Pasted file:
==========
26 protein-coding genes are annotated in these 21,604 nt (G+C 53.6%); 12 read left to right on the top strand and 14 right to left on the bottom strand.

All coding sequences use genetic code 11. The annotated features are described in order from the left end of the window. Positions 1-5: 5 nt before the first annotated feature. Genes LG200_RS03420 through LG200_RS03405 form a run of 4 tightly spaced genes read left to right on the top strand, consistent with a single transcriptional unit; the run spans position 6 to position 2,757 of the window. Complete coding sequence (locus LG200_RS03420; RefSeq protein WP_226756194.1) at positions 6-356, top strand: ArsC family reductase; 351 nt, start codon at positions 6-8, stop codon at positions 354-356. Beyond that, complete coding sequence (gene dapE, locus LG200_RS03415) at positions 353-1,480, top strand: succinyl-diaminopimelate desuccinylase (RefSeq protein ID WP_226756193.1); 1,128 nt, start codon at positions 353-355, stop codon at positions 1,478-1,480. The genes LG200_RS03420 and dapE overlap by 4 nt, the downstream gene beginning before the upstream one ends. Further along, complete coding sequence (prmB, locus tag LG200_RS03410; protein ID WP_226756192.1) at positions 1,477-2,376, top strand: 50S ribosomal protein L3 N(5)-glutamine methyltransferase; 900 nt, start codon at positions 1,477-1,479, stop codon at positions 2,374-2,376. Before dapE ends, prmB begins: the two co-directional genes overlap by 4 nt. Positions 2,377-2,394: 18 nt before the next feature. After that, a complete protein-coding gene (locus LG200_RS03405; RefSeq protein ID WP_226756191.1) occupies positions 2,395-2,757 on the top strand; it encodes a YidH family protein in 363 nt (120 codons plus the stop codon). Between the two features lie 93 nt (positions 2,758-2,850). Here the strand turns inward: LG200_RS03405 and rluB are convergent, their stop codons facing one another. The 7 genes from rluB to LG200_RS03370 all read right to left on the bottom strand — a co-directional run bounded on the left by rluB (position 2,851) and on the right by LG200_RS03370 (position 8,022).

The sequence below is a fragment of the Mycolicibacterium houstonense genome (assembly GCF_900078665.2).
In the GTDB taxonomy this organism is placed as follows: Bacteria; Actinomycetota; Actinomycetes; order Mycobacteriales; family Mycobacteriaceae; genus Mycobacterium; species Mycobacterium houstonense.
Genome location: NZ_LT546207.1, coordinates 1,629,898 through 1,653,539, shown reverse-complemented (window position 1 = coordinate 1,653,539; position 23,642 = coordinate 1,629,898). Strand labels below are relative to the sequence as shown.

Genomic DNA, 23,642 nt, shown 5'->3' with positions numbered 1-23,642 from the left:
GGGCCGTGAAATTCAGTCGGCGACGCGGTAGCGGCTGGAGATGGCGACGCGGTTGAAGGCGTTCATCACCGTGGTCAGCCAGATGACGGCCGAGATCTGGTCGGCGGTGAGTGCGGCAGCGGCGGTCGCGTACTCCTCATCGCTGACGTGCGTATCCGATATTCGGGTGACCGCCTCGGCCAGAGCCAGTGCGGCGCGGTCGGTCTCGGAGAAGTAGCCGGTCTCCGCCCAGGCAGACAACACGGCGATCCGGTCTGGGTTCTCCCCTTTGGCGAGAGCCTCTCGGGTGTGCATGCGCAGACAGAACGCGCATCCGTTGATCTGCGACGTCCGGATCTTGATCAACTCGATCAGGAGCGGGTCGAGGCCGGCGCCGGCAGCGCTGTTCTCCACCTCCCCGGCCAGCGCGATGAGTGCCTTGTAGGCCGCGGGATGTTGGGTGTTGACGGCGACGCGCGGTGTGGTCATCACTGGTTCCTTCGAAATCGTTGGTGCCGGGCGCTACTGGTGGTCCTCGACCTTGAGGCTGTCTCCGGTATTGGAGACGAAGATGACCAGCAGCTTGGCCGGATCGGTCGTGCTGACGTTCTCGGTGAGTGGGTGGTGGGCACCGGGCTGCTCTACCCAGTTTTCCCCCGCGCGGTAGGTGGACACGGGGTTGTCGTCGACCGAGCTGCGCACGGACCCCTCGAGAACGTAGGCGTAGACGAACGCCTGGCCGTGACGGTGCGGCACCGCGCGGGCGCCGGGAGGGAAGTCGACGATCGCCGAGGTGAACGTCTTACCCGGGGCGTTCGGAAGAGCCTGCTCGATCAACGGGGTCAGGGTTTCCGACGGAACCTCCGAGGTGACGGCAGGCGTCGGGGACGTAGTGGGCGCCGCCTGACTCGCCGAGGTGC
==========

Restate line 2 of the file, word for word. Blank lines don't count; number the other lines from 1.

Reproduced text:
All coding sequences use genetic code 11. The annotated features are described in order from the left end of the window. Positions 1-5: 5 nt before the first annotated feature. Genes LG200_RS03420 through LG200_RS03405 form a run of 4 tightly spaced genes read left to right on the top strand, consistent with a single transcriptional unit; the run spans position 6 to position 2,757 of the window. Complete coding sequence (locus LG200_RS03420; RefSeq protein WP_226756194.1) at positions 6-356, top strand: ArsC family reductase; 351 nt, start codon at positions 6-8, stop codon at positions 354-356. Beyond that, complete coding sequence (gene dapE, locus LG200_RS03415) at positions 353-1,480, top strand: succinyl-diaminopimelate desuccinylase (RefSeq protein ID WP_226756193.1); 1,128 nt, start codon at positions 353-355, stop codon at positions 1,478-1,480. The genes LG200_RS03420 and dapE overlap by 4 nt, the downstream gene beginning before the upstream one ends. Further along, complete coding sequence (prmB, locus tag LG200_RS03410; protein ID WP_226756192.1) at positions 1,477-2,376, top strand: 50S ribosomal protein L3 N(5)-glutamine methyltransferase; 900 nt, start codon at positions 1,477-1,479, stop codon at positions 2,374-2,376. Before dapE ends, prmB begins: the two co-directional genes overlap by 4 nt. Positions 2,377-2,394: 18 nt before the next feature. After that, a complete protein-coding gene (locus LG200_RS03405; RefSeq protein ID WP_226756191.1) occupies positions 2,395-2,757 on the top strand; it encodes a YidH family protein in 363 nt (120 codons plus the stop codon). Between the two features lie 93 nt (positions 2,758-2,850). Here the strand turns inward: LG200_RS03405 and rluB are convergent, their stop codons facing one another. The 7 genes from rluB to LG200_RS03370 all read right to left on the bottom strand — a co-directional run bounded on the left by rluB (position 2,851) and on the right by LG200_RS03370 (position 8,022).